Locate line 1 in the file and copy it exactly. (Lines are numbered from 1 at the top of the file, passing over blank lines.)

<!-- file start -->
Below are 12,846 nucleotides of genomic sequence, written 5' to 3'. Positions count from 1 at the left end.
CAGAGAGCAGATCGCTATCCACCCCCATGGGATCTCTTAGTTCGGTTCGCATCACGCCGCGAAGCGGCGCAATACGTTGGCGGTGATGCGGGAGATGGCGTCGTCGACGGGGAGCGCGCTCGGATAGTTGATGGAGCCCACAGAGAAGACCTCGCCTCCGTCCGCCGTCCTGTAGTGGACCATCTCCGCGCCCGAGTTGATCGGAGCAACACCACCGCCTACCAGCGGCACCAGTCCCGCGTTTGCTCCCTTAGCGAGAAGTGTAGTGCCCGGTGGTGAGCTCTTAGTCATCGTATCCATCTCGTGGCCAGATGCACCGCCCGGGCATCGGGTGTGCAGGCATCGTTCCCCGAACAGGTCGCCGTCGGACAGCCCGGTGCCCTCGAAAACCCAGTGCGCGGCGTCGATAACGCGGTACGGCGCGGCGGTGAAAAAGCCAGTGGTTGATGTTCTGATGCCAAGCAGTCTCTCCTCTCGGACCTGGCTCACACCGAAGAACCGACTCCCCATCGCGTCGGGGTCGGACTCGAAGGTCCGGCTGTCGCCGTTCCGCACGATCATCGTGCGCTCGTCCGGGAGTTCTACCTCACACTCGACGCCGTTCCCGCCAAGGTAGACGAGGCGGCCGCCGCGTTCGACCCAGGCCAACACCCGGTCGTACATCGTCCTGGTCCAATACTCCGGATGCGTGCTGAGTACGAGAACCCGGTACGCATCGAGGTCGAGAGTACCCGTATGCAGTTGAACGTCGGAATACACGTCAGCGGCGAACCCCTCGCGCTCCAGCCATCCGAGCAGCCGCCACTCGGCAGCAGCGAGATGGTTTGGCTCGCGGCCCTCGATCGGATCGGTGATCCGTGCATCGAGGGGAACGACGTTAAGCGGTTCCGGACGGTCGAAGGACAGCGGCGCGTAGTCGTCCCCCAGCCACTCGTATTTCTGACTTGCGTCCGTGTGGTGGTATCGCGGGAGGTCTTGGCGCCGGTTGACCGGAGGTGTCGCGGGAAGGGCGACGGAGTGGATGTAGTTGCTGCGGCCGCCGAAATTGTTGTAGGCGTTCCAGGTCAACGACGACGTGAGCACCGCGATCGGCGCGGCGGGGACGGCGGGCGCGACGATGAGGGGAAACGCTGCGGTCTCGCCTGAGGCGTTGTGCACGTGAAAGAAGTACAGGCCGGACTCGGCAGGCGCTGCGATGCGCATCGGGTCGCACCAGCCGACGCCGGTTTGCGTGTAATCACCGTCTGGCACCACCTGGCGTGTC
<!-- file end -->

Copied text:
Below are 12,846 nucleotides of genomic sequence, written 5' to 3'. Positions count from 1 at the left end.